D/troit

Having to follow arguably the most exhilarating act of the weekend Lexsoul Dancemachine, it seemed D/troit had their work cut out. The electricity in the crowd was tangible and people were in the mood to party. D/troit were able to keep the party swinging with their timeless soul style, that brought Saturday night’s live music to a close.

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Once upon a time an obscure Garage band, the Danish group have today found their calling as one of Scandinavia’s finest soul music acts. Craig Charles recently labelled D/troit his favourite new band, playing their music on both his radio 2 and 6 shows. From where we are sitting, D/troit come across as the most under rated and effortlessly cool soul band since The Heavy.

Special Mentions…

Kalàscima

Kalàscima hail from Salento in Italy. In their local dialect their name is a combination of the words for good and evil.

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And, just like the battle between good and evil in all our favourite books and movies, their music is a tussle between the traditional folk of the region and modern electronic sounds. These collide, thankfully harmoniously, into an unforgettable music experience.

Púr Múdd

If you wanted to encapsulate the look and feel of Estonia’s youth today Tallinn Music Week, you would have had need to look no further than Púr Múdd.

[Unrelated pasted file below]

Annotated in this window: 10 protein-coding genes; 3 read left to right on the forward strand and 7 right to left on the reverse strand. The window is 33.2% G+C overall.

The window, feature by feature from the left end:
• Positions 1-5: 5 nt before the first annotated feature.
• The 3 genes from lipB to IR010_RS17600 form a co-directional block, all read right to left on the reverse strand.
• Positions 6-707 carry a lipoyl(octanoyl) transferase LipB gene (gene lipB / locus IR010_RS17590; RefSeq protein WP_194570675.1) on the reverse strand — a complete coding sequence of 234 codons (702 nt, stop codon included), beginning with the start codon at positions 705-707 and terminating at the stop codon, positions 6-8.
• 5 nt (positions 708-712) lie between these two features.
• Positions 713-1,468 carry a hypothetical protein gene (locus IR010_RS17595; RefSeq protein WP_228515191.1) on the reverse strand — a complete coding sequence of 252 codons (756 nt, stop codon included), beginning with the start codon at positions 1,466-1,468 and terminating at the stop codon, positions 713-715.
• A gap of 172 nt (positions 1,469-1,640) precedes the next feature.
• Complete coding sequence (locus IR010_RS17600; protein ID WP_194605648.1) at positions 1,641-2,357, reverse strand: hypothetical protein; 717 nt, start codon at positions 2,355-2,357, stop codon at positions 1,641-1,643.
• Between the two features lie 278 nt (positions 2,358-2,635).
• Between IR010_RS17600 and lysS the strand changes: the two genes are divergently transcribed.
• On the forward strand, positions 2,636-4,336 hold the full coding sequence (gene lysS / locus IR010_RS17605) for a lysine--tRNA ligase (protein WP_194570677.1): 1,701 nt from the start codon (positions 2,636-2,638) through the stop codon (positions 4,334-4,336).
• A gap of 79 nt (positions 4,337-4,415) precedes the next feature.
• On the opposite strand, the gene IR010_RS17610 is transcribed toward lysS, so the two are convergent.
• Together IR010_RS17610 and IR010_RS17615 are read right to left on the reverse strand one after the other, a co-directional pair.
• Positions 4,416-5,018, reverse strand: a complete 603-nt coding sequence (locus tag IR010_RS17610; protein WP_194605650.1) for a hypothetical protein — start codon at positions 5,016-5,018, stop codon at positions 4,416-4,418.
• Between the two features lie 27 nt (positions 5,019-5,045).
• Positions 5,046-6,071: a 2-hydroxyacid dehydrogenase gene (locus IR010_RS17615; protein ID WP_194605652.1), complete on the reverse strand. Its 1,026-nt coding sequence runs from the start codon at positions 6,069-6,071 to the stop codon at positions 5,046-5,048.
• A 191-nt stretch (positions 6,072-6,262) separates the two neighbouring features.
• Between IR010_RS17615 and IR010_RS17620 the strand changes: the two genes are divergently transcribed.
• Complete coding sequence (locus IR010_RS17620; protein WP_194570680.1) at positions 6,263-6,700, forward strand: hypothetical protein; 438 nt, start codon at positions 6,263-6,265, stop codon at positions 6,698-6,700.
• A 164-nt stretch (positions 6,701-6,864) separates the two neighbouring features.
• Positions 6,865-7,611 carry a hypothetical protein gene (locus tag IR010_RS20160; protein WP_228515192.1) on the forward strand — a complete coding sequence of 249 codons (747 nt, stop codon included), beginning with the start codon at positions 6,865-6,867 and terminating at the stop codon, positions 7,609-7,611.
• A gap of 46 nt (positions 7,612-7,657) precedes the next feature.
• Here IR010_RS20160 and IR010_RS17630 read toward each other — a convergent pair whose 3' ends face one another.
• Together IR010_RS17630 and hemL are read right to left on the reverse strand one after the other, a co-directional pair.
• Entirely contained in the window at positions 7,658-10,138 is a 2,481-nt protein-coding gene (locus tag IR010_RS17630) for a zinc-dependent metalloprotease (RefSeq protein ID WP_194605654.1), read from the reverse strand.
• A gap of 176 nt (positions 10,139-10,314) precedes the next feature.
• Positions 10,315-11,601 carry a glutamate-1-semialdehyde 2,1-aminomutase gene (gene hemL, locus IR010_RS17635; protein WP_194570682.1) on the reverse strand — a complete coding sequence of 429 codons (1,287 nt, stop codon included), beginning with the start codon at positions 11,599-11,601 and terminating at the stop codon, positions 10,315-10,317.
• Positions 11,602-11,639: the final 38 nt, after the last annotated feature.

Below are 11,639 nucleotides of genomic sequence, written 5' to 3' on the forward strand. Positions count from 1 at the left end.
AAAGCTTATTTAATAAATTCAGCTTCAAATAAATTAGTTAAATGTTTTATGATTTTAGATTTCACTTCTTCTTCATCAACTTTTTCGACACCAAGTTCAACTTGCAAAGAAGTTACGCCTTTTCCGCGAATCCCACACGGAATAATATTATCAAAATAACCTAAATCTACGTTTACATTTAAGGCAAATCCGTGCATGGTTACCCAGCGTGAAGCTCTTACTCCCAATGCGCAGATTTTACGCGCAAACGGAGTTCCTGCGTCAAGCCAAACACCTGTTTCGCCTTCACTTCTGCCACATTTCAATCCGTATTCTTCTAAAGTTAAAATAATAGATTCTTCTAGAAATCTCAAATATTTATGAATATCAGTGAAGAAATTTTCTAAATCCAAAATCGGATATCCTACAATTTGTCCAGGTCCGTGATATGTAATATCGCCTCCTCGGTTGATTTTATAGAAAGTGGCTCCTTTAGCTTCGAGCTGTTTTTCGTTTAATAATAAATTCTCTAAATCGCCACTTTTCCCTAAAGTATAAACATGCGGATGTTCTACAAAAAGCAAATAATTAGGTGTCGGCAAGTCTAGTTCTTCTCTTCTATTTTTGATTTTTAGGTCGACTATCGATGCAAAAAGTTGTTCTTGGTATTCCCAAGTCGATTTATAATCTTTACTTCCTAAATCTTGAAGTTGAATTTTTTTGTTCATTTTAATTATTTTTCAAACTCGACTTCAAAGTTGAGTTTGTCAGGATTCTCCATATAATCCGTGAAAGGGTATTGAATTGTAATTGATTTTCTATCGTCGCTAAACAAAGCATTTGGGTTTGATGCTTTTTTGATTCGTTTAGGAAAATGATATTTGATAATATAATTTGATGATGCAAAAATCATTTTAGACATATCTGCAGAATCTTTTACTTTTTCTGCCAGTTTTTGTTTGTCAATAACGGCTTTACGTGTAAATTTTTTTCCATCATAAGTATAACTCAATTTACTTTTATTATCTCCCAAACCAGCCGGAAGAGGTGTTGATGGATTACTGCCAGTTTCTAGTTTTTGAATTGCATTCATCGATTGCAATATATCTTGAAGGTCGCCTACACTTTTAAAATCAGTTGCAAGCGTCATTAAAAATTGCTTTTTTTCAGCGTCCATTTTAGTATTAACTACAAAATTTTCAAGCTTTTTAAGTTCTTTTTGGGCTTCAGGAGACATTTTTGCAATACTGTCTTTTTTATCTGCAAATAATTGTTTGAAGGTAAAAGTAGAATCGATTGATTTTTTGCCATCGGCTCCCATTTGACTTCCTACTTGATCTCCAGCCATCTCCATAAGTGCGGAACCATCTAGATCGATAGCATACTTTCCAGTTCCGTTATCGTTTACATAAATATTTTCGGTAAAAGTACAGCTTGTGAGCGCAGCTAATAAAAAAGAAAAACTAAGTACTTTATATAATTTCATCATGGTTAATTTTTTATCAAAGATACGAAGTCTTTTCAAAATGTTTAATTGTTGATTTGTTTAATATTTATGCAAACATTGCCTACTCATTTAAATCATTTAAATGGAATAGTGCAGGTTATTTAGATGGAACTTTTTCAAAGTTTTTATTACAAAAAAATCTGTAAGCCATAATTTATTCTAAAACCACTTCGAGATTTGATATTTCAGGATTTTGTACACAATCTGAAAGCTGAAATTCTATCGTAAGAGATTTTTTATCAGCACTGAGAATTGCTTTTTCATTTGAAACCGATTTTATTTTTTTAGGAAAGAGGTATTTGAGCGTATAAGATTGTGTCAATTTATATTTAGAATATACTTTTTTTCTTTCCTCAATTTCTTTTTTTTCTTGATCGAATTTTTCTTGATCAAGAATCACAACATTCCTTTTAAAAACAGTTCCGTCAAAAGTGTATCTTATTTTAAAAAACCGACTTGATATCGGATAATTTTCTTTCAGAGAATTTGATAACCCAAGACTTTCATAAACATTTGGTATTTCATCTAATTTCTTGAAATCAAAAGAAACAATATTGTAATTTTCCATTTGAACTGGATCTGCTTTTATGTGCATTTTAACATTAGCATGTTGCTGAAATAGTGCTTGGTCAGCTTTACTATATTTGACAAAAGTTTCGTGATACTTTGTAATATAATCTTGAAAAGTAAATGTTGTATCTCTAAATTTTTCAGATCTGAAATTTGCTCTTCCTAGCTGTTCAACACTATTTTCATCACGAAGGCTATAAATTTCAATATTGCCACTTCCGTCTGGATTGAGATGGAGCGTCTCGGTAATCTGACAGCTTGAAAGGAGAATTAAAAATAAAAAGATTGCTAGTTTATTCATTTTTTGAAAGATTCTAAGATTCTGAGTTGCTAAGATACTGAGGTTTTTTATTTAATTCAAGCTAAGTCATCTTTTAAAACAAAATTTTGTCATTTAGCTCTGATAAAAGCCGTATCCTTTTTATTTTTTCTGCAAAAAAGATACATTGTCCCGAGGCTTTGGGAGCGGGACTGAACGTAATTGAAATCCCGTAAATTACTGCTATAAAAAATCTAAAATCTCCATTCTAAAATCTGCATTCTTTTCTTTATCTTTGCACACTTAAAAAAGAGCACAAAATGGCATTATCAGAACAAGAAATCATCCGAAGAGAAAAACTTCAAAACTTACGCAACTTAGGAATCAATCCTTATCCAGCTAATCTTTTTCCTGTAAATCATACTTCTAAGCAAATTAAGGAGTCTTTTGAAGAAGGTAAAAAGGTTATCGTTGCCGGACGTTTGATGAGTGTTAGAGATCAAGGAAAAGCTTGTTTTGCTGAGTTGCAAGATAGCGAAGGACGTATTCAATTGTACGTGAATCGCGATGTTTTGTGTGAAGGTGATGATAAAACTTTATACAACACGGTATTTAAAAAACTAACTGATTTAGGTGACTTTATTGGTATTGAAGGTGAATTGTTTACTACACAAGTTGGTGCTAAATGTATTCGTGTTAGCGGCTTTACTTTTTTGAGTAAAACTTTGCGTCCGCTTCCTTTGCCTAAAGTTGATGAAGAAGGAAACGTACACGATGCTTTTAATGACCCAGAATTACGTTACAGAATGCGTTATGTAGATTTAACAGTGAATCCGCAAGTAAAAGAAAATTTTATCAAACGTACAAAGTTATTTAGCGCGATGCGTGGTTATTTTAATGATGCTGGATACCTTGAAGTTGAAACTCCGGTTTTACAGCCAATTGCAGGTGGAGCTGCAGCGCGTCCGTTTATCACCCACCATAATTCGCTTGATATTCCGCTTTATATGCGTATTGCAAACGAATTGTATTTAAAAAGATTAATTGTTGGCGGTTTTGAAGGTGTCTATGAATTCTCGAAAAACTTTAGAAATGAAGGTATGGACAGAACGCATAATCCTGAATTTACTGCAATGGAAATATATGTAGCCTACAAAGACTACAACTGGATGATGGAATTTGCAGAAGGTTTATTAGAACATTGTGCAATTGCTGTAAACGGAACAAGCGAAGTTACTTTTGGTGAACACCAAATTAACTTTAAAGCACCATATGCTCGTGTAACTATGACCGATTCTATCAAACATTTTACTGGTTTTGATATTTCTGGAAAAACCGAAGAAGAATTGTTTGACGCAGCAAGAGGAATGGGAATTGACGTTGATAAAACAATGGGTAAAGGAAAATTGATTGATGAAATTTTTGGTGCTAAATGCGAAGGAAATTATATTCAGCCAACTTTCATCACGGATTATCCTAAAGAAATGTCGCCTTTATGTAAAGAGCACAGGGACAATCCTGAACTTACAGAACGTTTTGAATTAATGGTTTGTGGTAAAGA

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Their modern and almost gritty electronic pop sound echoes a nation at the cutting edge of modern technology (Estonia refers to itself as e-Estonia), and a determined start up culture that sees its youth striding towards a bright future.

Trad Attack!

If someone were to say to you “We are going to see an Estonian folk band, there will be bagpipes, a jewish harp and such like” you have an immediate expectation. A nice pleasant sound, perhaps traditional costumes and dancing, lovely!!

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What you get is folk that slaps you across the face with its vibrancy and currentness. It’s no wonder that Trad Attack! are playing at festivals around the world.

The Toasters

Ska pioneers The Toasters are a well-known act to many. The seasoned performers first came together in 1981, and despite performing over 6000 shows in their career, it was their very first time in Estonia.

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Luckily, the Tallinn Music Week crowd weren’t disappointed by the wait and thoroughly enjoyed the feast of musical enthusiasm that was served up.

Words by Marc Argent and Mark Taylor.

Pictures by Marc Argent and Tallinn Music Week.

For more information about Tallinn Music Week visit their website here.